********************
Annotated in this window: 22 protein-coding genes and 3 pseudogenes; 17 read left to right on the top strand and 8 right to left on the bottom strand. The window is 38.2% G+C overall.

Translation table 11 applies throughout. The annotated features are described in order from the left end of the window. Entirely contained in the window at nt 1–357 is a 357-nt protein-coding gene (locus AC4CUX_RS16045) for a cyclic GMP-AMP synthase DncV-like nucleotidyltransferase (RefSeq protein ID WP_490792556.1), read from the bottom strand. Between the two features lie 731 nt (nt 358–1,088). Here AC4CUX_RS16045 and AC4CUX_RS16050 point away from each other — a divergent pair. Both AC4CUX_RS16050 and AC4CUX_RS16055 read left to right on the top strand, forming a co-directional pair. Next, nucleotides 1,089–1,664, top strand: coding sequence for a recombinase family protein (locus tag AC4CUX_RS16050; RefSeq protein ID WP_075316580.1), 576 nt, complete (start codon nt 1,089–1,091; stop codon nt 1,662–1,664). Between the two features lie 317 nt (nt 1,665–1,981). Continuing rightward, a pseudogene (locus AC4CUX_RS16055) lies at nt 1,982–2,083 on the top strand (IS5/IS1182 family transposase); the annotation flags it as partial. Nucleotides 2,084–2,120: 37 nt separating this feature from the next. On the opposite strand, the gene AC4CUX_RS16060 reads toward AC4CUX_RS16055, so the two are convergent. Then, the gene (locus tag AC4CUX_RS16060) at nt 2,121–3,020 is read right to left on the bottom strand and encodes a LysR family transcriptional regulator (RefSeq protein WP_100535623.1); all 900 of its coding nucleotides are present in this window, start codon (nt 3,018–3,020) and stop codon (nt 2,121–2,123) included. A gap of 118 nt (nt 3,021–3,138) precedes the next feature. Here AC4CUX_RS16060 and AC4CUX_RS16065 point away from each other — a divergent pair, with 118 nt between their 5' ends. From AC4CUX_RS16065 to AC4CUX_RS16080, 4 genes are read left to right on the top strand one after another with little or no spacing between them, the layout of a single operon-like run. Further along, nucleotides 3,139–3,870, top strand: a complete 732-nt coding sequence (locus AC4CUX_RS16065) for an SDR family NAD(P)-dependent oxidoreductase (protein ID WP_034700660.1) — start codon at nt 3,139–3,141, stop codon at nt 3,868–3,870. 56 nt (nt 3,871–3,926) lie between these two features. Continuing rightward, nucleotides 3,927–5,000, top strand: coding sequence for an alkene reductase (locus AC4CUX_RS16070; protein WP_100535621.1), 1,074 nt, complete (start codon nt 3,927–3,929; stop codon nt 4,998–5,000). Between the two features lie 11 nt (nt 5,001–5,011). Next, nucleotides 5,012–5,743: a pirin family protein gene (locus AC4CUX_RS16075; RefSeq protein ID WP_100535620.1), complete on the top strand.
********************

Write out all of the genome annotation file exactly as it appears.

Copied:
Annotated in this window: 22 protein-coding genes and 3 pseudogenes; 17 read left to right on the top strand and 8 right to left on the bottom strand. The window is 38.2% G+C overall.

Translation table 11 applies throughout. The annotated features are described in order from the left end of the window. Entirely contained in the window at nt 1–357 is a 357-nt protein-coding gene (locus AC4CUX_RS16045) for a cyclic GMP-AMP synthase DncV-like nucleotidyltransferase (RefSeq protein ID WP_490792556.1), read from the bottom strand. Between the two features lie 731 nt (nt 358–1,088). Here AC4CUX_RS16045 and AC4CUX_RS16050 point away from each other — a divergent pair. Both AC4CUX_RS16050 and AC4CUX_RS16055 read left to right on the top strand, forming a co-directional pair. Next, nucleotides 1,089–1,664, top strand: coding sequence for a recombinase family protein (locus tag AC4CUX_RS16050; RefSeq protein ID WP_075316580.1), 576 nt, complete (start codon nt 1,089–1,091; stop codon nt 1,662–1,664). Between the two features lie 317 nt (nt 1,665–1,981). Continuing rightward, a pseudogene (locus AC4CUX_RS16055) lies at nt 1,982–2,083 on the top strand (IS5/IS1182 family transposase); the annotation flags it as partial. Nucleotides 2,084–2,120: 37 nt separating this feature from the next. On the opposite strand, the gene AC4CUX_RS16060 reads toward AC4CUX_RS16055, so the two are convergent. Then, the gene (locus tag AC4CUX_RS16060) at nt 2,121–3,020 is read right to left on the bottom strand and encodes a LysR family transcriptional regulator (RefSeq protein WP_100535623.1); all 900 of its coding nucleotides are present in this window, start codon (nt 3,018–3,020) and stop codon (nt 2,121–2,123) included. A gap of 118 nt (nt 3,021–3,138) precedes the next feature. Here AC4CUX_RS16060 and AC4CUX_RS16065 point away from each other — a divergent pair, with 118 nt between their 5' ends. From AC4CUX_RS16065 to AC4CUX_RS16080, 4 genes are read left to right on the top strand one after another with little or no spacing between them, the layout of a single operon-like run. Further along, nucleotides 3,139–3,870, top strand: a complete 732-nt coding sequence (locus AC4CUX_RS16065) for an SDR family NAD(P)-dependent oxidoreductase (protein ID WP_034700660.1) — start codon at nt 3,139–3,141, stop codon at nt 3,868–3,870. 56 nt (nt 3,871–3,926) lie between these two features. Continuing rightward, nucleotides 3,927–5,000, top strand: coding sequence for an alkene reductase (locus AC4CUX_RS16070; protein WP_100535621.1), 1,074 nt, complete (start codon nt 3,927–3,929; stop codon nt 4,998–5,000). Between the two features lie 11 nt (nt 5,001–5,011). Next, nucleotides 5,012–5,743: a pirin family protein gene (locus AC4CUX_RS16075; RefSeq protein ID WP_100535620.1), complete on the top strand.